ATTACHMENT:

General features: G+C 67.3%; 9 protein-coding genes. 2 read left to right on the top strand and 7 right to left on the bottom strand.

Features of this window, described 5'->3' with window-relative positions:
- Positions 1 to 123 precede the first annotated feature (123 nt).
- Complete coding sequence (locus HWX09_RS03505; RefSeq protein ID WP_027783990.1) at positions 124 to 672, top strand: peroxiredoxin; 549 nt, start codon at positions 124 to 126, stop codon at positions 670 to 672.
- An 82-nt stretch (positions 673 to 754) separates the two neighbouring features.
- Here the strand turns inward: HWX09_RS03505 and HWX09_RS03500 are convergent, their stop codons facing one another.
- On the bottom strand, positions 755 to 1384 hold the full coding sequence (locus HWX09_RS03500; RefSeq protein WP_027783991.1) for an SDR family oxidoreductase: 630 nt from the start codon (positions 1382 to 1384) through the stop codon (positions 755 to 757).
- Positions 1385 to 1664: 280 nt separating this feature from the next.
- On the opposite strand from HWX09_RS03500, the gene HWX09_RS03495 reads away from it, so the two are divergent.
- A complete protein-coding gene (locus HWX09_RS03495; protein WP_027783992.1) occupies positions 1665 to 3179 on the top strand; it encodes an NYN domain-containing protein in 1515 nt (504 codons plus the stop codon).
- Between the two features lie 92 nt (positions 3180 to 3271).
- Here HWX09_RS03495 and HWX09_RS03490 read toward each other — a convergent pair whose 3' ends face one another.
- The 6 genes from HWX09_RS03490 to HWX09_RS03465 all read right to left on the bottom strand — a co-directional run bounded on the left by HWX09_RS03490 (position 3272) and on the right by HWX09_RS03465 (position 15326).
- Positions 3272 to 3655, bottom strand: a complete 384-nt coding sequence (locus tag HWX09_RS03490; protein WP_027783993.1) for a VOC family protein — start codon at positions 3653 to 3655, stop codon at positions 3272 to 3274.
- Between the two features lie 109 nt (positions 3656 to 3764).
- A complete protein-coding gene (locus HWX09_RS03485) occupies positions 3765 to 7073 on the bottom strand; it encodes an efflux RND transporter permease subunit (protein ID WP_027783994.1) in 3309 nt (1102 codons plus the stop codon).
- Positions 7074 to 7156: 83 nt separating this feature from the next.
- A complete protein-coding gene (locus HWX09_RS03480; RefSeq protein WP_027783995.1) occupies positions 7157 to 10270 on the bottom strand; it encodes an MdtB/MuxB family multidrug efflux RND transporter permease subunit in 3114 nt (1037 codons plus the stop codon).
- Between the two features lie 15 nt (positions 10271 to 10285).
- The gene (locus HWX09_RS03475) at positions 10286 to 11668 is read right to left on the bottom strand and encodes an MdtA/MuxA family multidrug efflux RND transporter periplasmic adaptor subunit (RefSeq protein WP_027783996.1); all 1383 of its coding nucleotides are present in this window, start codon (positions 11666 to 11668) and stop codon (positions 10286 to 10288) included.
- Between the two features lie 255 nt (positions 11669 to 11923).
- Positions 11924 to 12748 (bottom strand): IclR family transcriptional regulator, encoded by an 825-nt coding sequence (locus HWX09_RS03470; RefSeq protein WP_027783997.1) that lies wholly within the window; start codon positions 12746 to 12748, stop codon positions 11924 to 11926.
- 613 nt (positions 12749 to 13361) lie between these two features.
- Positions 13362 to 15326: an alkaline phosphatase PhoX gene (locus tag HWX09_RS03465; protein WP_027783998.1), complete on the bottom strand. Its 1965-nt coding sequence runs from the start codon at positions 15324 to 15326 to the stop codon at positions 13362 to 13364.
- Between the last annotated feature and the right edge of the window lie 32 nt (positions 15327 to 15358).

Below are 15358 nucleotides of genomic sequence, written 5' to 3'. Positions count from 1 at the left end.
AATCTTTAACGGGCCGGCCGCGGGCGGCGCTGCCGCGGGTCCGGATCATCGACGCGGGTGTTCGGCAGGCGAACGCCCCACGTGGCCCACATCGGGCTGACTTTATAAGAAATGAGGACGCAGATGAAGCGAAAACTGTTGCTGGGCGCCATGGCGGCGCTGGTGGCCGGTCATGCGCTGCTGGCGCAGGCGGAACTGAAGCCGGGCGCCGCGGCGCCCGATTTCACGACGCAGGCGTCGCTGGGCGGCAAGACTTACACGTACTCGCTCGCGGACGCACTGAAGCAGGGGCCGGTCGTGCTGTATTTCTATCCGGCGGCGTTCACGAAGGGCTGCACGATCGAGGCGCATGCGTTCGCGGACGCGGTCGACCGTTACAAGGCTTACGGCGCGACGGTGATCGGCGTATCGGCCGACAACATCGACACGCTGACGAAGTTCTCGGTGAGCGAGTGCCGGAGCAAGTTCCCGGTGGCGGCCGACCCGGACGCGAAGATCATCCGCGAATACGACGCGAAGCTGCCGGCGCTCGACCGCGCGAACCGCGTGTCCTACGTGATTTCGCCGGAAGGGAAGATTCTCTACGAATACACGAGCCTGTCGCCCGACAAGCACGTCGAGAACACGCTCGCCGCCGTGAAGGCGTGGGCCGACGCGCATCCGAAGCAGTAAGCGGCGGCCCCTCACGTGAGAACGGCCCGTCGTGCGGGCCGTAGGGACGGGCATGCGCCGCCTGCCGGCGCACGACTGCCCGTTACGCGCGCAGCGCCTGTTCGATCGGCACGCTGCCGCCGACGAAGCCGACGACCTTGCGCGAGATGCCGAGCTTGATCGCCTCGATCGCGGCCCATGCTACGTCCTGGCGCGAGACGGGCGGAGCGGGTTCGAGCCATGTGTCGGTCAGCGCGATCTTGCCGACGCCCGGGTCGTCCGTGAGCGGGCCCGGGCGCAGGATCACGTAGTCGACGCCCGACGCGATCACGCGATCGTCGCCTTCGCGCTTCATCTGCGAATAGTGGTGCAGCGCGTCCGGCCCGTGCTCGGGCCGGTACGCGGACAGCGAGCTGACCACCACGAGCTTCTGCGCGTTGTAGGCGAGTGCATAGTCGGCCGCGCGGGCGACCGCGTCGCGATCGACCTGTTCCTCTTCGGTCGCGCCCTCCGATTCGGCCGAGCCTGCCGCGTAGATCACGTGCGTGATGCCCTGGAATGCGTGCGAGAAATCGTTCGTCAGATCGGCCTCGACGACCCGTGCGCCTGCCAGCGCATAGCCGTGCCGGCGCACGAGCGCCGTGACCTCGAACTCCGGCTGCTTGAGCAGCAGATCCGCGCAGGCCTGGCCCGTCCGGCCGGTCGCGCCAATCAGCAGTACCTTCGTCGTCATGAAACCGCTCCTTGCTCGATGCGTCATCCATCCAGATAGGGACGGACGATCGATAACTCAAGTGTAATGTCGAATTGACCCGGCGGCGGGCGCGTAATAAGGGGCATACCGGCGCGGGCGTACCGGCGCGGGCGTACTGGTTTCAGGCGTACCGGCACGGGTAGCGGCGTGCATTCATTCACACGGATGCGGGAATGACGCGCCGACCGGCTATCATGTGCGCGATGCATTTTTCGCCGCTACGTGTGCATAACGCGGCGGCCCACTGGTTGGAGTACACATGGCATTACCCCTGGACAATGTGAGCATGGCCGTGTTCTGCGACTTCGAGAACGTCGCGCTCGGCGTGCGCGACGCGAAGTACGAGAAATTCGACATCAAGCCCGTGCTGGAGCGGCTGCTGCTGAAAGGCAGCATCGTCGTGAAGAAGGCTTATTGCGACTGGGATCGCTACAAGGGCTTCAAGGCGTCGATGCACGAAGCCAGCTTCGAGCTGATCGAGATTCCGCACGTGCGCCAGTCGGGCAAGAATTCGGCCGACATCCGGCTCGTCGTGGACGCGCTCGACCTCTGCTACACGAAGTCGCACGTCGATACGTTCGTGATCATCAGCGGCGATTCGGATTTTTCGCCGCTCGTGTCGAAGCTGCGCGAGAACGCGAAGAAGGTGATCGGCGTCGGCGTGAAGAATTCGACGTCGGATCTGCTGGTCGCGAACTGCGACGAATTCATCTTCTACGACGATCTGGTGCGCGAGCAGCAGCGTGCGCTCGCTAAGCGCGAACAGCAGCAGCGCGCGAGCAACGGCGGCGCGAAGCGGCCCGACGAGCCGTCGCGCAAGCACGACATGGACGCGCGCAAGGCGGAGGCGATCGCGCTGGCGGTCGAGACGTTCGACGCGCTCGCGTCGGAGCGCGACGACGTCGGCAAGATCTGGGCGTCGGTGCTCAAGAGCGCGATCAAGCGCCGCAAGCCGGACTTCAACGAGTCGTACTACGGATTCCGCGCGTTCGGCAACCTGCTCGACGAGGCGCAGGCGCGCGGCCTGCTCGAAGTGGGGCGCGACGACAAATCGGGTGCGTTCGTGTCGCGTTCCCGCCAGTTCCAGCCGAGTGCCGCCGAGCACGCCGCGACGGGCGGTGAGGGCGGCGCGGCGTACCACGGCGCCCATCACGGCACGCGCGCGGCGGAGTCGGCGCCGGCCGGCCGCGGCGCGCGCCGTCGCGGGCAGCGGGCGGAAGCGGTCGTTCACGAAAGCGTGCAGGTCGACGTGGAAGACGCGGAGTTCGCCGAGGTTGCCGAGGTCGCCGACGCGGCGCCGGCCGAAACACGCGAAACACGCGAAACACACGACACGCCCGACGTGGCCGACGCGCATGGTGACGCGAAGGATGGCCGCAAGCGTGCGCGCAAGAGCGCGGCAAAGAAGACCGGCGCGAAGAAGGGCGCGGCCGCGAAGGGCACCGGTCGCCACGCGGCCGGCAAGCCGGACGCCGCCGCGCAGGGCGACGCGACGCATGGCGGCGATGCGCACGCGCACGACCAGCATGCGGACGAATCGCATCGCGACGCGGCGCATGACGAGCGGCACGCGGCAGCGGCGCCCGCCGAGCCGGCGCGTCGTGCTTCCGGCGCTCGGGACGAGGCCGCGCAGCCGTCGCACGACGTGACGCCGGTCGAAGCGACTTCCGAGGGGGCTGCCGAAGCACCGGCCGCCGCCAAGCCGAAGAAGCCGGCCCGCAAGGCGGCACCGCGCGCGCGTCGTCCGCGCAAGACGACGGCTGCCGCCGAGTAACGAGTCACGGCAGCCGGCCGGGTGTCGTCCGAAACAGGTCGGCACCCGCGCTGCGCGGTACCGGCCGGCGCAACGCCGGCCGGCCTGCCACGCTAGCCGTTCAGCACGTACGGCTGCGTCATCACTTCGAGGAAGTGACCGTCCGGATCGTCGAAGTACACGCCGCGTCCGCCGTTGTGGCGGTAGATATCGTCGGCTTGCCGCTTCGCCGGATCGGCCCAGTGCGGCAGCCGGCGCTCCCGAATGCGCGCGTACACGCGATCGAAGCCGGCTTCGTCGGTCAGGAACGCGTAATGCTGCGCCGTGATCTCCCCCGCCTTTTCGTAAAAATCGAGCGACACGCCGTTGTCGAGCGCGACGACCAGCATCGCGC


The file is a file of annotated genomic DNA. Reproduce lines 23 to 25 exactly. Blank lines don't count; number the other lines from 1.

- 613 nt (positions 12749 to 13361) lie between these two features.
- Positions 13362 to 15326: an alkaline phosphatase PhoX gene (locus tag HWX09_RS03465; protein WP_027783998.1), complete on the bottom strand. Its 1965-nt coding sequence runs from the start codon at positions 15324 to 15326 to the stop codon at positions 13362 to 13364.
- Between the last annotated feature and the right edge of the window lie 32 nt (positions 15327 to 15358).